Last fall, I received an email from the security department of my bank notifying me there’d been a questionable charge on my debit card.  I first thought it was a phishing email so I called the security department of my bank to find out it wasn’t a false email.  A charge for $4.58 had been made on my account at a New York sporting goods store.  Not having traveled from Dallas to New York recently, I worked with the security department to identify my legitimate charges & payments and refute the ones that weren’t mine.  We then shut down that debit card and they mailed me a new one.

I was very lucky for three reasons;

  • My bank caught the false charge quickly & notified me the day it happened.
  • The amount of the false charge was less than $5.00.  I was still able to contest it and have it reversed but it could have been more and that could have thrown my budget way off.
  • I responded to their email quickly and we were able to shut that card off immediately before any more false charges were made.

I have no idea how my data was obtained or from where it was obtained.  My suspicion is that it may have been scanned at a gas station I used that was different from my usual one, but I have no proof of that.

I examined an optional coverage for identity fraud that’s available on my homeowner’s policy.  Most insurance companies offer this coverage on their homeowners and renters policies.  While some of the policies differ in the amount they cover, typically they offer the following:

  • Up to $15,000 of coverage to pay for expenses incurred by an insured as a direct result of any one identity fraud first discovered or learned of during the policy period including;
    • Notarizing fraud affidavits or similar documents
    • Certified mail sent to law enforcement, financial institutions, or credit agencies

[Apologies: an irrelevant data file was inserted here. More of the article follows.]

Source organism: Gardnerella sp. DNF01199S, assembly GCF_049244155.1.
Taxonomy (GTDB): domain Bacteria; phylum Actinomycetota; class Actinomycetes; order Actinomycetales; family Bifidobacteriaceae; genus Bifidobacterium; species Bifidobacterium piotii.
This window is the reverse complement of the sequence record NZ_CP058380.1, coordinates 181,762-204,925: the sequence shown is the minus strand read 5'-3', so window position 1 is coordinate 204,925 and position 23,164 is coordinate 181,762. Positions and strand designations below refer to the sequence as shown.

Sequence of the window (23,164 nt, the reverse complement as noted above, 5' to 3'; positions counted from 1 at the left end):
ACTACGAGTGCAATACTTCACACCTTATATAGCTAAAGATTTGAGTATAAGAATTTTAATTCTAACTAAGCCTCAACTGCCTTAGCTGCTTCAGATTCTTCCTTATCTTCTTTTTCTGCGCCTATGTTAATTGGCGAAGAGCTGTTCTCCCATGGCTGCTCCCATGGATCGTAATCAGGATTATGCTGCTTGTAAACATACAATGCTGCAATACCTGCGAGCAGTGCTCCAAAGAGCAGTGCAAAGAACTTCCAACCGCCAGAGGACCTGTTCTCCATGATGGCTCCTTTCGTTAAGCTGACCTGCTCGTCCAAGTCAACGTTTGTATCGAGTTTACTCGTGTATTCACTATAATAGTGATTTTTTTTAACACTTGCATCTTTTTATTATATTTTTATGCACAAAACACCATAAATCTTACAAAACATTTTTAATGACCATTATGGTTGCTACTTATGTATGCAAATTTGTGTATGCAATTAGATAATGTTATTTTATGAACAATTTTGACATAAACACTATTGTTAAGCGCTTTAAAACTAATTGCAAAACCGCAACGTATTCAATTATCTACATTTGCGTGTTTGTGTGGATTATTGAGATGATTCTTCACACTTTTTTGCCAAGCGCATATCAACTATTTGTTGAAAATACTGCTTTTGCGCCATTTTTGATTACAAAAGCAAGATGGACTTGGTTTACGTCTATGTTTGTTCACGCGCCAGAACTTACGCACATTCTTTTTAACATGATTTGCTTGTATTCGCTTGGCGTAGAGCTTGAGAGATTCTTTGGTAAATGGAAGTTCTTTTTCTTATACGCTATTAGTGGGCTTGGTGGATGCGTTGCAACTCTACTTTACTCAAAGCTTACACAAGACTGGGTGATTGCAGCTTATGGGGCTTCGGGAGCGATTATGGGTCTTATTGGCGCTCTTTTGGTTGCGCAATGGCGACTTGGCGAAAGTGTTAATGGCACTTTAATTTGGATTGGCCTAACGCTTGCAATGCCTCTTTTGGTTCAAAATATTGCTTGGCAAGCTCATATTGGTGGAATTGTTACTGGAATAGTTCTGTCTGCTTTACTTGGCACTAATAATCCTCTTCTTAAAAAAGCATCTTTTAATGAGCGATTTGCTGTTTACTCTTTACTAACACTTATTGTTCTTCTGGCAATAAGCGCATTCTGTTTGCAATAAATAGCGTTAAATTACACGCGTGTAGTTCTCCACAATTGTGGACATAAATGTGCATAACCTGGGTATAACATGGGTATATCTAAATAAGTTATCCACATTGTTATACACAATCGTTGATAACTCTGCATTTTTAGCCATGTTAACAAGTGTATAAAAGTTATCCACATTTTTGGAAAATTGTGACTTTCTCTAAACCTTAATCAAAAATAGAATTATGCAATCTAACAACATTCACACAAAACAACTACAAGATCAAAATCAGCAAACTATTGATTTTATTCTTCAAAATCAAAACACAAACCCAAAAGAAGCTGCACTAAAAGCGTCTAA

• Lost income resulting from time taken off work to meet with or talk to law enforcement or credit agencies up to a maximum of $200 a day or $5,000 aggregate
    • Loan application fees for re-applying for a loan when the application is rejected solely because the lender received incorrect credit information
    • Reasonable attorney’s fees incurred to defend lawsuits brought against the insured and to remove criminal or civil charges
  • The deductible for a fraud claim is $250.

The cost for this option varies by insurance company but ranges from $10 to $50 a year to add to your home or renters policy.  This protection doesn’t minimize the risk of identity theft occurring, but it is valuable in helping someone clean up the mess that it causes.  We’ll talk about actions and non-insurance services that may help lower your risk and prevent identity fraud in future posts.

Do you have a question or experience you’d like to share with us?  Post it in the comments section of our blog or on our Facebook page.  We’ll all learn from each other.

Evie Wise
Evie Wise


Evie Wise
Evie Wise

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